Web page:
[FFmpeg-devel] [FFmpeg-commits] lavf: replace all uses of url_fskip with avio_seek
Wed Mar 2 19:13:30 CET 2011
On Wed, Mar 02, 2011 at 05:11:43PM +0100, Anton Khirnov wrote:
> On Thu, Mar 03, 2011 at 02:08:19AM +1100, Peter Ross wrote:
> > On Tue, Mar 01, 2011 at 06:32:10PM +0100, Anton Khirnov wrote:
> > > Module: ffmpeg
> > > Branch: master
> > > Commit: e356fc57a2e9887370caec58d8aafeafd1f336dc
> > >
> > > Author: Anton Khirnov <anton at khirnov.net>
> > > Committer: Ronald S. Bultje <rsbultje at gmail.com>
> > > Date: Mon Feb 28 14:57:55 2011 +0100
> > >
> > > lavf: replace all uses of url_fskip with avio_seek
> > >
> > > Signed-off-by: Ronald S. Bultje <rsbultje at gmail.com>
> > >
> > > ---
> > [..]
> > > libavformat/vocdec.c | 8 +++---
> > > libavformat/vqf.c | 6 ++--
> > > libavformat/wav.c | 6 ++--
> > > libavformat/wtv.c | 58 +++++++++++++++++++++---------------------
> > Guys, the patch subject indicates what was done, but not why.
> > Can somebody explain WHY the fskip convention has been replaced
> > with seek. Im ignoring the original patch thread because that
> > has gone political.
> > This function has existed since I started using FFmpeg a decade ago.
> > In all my demuxers url_fskip has been used to skip a block of unknown
> > or irrelevant data. I don't 'seek' to another location in the file,
> > I 'skip' over the data. The intent of the code becomes less obvious
> > when fseek is used in both instances.
> > Fskip has never been a problem. What possible benefit does this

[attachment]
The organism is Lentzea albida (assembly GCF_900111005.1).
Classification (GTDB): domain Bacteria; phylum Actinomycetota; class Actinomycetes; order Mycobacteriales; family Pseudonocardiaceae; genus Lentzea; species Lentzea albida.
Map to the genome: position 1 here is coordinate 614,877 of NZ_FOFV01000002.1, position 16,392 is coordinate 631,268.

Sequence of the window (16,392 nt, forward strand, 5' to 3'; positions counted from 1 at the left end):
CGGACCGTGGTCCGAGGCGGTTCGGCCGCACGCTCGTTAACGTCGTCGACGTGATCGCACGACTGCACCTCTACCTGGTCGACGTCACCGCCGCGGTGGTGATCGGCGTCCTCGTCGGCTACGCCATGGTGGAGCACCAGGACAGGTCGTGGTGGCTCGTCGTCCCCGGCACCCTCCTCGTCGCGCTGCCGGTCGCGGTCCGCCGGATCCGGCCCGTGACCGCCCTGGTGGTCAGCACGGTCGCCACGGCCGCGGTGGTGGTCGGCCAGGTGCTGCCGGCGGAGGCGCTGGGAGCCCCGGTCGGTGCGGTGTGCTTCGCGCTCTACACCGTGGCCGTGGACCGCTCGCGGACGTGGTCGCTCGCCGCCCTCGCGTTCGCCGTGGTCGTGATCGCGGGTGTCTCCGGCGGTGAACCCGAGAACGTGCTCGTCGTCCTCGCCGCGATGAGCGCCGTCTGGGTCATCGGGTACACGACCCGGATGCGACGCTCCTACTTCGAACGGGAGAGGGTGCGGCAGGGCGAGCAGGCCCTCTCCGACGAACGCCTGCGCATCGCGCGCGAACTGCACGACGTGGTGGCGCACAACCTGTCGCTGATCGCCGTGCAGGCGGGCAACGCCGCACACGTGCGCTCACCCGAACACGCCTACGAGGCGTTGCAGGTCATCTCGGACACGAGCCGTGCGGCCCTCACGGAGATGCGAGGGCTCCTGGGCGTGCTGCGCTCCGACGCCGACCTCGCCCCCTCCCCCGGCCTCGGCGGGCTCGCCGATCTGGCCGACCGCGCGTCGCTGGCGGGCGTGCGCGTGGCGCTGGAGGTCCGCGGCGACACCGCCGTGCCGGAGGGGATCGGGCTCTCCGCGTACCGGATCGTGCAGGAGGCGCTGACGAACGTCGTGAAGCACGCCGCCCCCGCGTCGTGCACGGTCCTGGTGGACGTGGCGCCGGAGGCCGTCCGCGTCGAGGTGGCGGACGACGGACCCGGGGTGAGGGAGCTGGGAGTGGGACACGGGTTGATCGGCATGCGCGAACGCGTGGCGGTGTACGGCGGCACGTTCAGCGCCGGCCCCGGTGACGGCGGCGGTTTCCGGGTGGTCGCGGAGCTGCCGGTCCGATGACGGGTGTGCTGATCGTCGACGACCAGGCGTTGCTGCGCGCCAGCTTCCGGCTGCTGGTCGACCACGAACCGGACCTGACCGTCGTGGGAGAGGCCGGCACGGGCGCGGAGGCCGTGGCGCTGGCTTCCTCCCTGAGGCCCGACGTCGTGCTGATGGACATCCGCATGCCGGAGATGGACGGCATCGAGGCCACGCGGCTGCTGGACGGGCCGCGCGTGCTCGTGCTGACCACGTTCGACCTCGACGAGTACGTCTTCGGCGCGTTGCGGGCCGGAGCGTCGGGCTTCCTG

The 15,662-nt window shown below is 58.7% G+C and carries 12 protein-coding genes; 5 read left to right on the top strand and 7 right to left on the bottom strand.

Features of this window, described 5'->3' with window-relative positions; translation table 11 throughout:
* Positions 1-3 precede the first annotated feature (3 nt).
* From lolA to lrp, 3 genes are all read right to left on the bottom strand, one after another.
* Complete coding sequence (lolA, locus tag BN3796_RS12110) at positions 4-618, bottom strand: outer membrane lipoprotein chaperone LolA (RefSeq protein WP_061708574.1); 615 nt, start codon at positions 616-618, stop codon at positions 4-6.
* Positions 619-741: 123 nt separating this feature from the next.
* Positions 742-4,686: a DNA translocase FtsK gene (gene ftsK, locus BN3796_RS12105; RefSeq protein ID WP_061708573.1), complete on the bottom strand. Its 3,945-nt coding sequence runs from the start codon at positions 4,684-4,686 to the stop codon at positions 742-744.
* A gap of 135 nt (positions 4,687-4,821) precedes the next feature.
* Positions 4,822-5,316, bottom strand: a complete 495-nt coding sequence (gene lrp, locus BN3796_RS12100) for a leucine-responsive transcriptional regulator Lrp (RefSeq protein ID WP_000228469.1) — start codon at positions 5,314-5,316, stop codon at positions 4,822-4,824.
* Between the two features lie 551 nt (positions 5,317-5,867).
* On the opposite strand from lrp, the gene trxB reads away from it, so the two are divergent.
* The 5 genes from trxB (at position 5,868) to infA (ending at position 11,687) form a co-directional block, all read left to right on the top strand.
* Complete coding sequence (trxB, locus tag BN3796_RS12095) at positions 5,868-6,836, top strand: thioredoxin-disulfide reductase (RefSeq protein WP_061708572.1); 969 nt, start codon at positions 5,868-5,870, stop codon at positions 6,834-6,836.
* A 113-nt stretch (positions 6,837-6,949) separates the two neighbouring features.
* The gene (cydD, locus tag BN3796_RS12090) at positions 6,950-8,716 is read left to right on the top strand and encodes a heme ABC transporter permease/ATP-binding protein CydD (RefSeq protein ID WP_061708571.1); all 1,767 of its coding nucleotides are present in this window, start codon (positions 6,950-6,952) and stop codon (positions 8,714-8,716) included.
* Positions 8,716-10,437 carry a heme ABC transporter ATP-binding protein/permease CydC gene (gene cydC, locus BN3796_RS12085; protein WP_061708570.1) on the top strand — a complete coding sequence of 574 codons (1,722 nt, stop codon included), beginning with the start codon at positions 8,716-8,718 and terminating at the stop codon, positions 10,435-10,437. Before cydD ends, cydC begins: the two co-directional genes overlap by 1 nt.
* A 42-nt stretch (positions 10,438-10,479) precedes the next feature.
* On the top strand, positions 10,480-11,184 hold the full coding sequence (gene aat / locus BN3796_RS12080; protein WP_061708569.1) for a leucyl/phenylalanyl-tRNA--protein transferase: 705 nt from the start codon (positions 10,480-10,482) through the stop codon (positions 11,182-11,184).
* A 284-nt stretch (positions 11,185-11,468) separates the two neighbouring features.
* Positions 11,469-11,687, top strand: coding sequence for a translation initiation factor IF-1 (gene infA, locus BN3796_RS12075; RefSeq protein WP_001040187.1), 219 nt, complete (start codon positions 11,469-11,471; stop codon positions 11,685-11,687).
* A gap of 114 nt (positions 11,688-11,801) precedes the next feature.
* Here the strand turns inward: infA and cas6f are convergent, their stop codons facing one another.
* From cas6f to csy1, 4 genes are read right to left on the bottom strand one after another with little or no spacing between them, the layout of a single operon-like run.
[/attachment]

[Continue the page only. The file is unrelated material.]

> > change give us? Objectively please!
> > By logical extension, the next patch in this series will be to
> > universally replace get_bits1(gb) with get_bits(gb, 1). Seriously,
> > why not?
> > I am not one normally to be critical of API and broader framework
> > changes, and dont have the time to read all mails, but this change,
> > and the get/put_tag renaming insanity really pinches a nerve. This
> > is a backward step on the master public API.
> > Its really late here -- expect an avio_skip() patch from me tomorrow.
> The old code was very inconsistent in this regard -- about half of it
> used skip(), while the other half used seek(SEEK_CUR). It seemed easier
> and better to just eliminate the skip().
I am quite certain that the inconsistency is perceived mostly through ignorance.
Most of the code is essentially unchanged from a time when choosing the wrong
one would break things.
fskip will have been used for short seeks that would not cause issues with
non-seekable or badly seekable streams like stdin and http, fseek for
cases where you have given up on that.
As such the distinction served as a documentation at least.
I would have preferred to actually enforce that difference by making fskip
print a message when it is used with large values to get more thorough
testing for the stdin/http use cases even by "ordinary" users, however
I did not see any majority for it at that time since most considered it
more important to avoid the fseek(SEEK_CUR) code bloat.
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